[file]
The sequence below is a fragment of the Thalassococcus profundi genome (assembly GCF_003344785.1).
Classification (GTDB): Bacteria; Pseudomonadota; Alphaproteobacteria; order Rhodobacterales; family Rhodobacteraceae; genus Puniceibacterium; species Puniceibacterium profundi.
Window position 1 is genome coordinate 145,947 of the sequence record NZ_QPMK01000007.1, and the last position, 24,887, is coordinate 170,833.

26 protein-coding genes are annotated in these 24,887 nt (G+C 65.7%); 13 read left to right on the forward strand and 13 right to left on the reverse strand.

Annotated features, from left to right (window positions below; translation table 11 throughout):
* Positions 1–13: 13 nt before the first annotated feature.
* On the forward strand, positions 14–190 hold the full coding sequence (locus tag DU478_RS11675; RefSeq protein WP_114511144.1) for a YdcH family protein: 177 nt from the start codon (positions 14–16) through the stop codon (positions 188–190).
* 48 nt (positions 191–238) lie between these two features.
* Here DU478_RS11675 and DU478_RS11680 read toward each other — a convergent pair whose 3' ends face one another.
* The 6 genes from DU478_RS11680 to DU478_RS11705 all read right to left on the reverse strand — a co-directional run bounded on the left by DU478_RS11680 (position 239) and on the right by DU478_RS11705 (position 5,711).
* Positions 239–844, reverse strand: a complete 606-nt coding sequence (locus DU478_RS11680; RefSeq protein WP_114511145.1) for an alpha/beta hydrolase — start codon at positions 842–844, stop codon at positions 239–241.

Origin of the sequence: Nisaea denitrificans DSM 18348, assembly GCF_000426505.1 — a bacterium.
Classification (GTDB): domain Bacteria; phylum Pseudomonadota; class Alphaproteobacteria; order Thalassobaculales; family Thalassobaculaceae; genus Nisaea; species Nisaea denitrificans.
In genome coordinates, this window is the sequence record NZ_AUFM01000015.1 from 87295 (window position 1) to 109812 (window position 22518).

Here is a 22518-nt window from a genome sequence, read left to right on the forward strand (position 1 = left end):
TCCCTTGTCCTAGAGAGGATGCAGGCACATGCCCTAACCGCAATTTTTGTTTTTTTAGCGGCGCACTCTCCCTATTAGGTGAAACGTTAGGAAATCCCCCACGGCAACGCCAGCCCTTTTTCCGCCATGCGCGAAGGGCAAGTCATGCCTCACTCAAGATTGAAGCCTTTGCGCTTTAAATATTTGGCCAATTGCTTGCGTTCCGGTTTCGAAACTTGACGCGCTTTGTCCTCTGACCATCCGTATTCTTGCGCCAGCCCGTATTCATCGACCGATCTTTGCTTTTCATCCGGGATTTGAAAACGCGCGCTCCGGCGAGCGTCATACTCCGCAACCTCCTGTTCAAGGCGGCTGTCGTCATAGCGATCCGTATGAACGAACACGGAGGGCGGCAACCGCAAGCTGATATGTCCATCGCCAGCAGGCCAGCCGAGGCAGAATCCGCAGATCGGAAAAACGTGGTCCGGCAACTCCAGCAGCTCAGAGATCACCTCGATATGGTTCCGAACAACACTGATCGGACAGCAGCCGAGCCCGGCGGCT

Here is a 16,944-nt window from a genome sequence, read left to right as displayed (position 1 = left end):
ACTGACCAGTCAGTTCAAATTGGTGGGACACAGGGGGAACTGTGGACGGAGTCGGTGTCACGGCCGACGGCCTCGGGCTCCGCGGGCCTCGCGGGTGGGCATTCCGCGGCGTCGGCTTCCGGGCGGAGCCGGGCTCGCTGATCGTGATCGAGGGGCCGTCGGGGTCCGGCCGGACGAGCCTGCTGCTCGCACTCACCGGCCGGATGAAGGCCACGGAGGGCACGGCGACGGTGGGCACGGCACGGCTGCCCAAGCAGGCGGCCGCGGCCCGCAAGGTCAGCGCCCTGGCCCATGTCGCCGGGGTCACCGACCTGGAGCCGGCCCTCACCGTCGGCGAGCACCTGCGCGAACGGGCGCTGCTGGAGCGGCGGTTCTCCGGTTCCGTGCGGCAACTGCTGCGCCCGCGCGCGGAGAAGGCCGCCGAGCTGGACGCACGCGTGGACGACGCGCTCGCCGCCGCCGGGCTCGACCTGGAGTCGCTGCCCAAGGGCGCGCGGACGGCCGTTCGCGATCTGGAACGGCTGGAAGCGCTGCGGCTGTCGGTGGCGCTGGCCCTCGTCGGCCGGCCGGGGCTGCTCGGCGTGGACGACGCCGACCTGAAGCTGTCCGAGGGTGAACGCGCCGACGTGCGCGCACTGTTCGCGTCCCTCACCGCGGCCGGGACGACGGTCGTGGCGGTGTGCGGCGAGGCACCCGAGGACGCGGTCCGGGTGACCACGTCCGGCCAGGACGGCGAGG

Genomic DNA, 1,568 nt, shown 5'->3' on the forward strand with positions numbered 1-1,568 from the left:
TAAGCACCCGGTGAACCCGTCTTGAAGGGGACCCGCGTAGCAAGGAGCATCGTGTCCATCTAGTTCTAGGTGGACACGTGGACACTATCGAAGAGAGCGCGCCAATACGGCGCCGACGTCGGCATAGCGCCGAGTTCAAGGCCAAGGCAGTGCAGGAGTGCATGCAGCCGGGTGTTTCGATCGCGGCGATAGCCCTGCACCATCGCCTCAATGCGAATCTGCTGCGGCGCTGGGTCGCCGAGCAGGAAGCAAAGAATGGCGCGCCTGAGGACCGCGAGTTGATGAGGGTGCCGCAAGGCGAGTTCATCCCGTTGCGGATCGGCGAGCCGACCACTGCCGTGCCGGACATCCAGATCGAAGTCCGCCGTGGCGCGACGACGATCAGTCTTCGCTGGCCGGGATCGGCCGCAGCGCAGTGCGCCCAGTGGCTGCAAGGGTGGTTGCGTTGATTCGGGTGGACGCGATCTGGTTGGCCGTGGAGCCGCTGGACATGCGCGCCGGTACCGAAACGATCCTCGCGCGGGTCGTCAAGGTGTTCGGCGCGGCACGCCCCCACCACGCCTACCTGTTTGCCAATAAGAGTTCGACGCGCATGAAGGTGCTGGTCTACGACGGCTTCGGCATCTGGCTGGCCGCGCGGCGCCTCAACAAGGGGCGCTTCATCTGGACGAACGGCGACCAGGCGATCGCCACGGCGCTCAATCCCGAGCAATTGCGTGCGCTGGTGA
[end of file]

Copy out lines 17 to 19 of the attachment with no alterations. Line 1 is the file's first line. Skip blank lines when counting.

Here is a 16,944-nt window from a genome sequence, read left to right as displayed (position 1 = left end):
ACTGACCAGTCAGTTCAAATTGGTGGGACACAGGGGGAACTGTGGACGGAGTCGGTGTCACGGCCGACGGCCTCGGGCTCCGCGGGCCTCGCGGGTGGGCATTCCGCGGCGTCGGCTTCCGGGCGGAGCCGGGCTCGCTGATCGTGATCGAGGGGCCGTCGGGGTCCGGCCGGACGAGCCTGCTGCTCGCACTCACCGGCCGGATGAAGGCCACGGAGGGCACGGCGACGGTGGGCACGGCACGGCTGCCCAAGCAGGCGGCCGCGGCCCGCAAGGTCAGCGCCCTGGCCCATGTCGCCGGGGTCACCGACCTGGAGCCGGCCCTCACCGTCGGCGAGCACCTGCGCGAACGGGCGCTGCTGGAGCGGCGGTTCTCCGGTTCCGTGCGGCAACTGCTGCGCCCGCGCGCGGAGAAGGCCGCCGAGCTGGACGCACGCGTGGACGACGCGCTCGCCGCCGCCGGGCTCGACCTGGAGTCGCTGCCCAAGGGCGCGCGGACGGCCGTTCGCGATCTGGAACGGCTGGAAGCGCTGCGGCTGTCGGTGGCGCTGGCCCTCGTCGGCCGGCCGGGGCTGCTCGGCGTGGACGACGCCGACCTGAAGCTGTCCGAGGGTGAACGCGCCGACGTGCGCGCACTGTTCGCGTCCCTCACCGCGGCCGGGACGACGGTCGTGGCGGTGTGCGGCGAGGCACCCGAGGACGCGGTCCGGGTGACCACGTCCGGCCAGGACGGCGAGG

Genomic DNA, 1,568 nt, shown 5'->3' on the forward strand with positions numbered 1-1,568 from the left: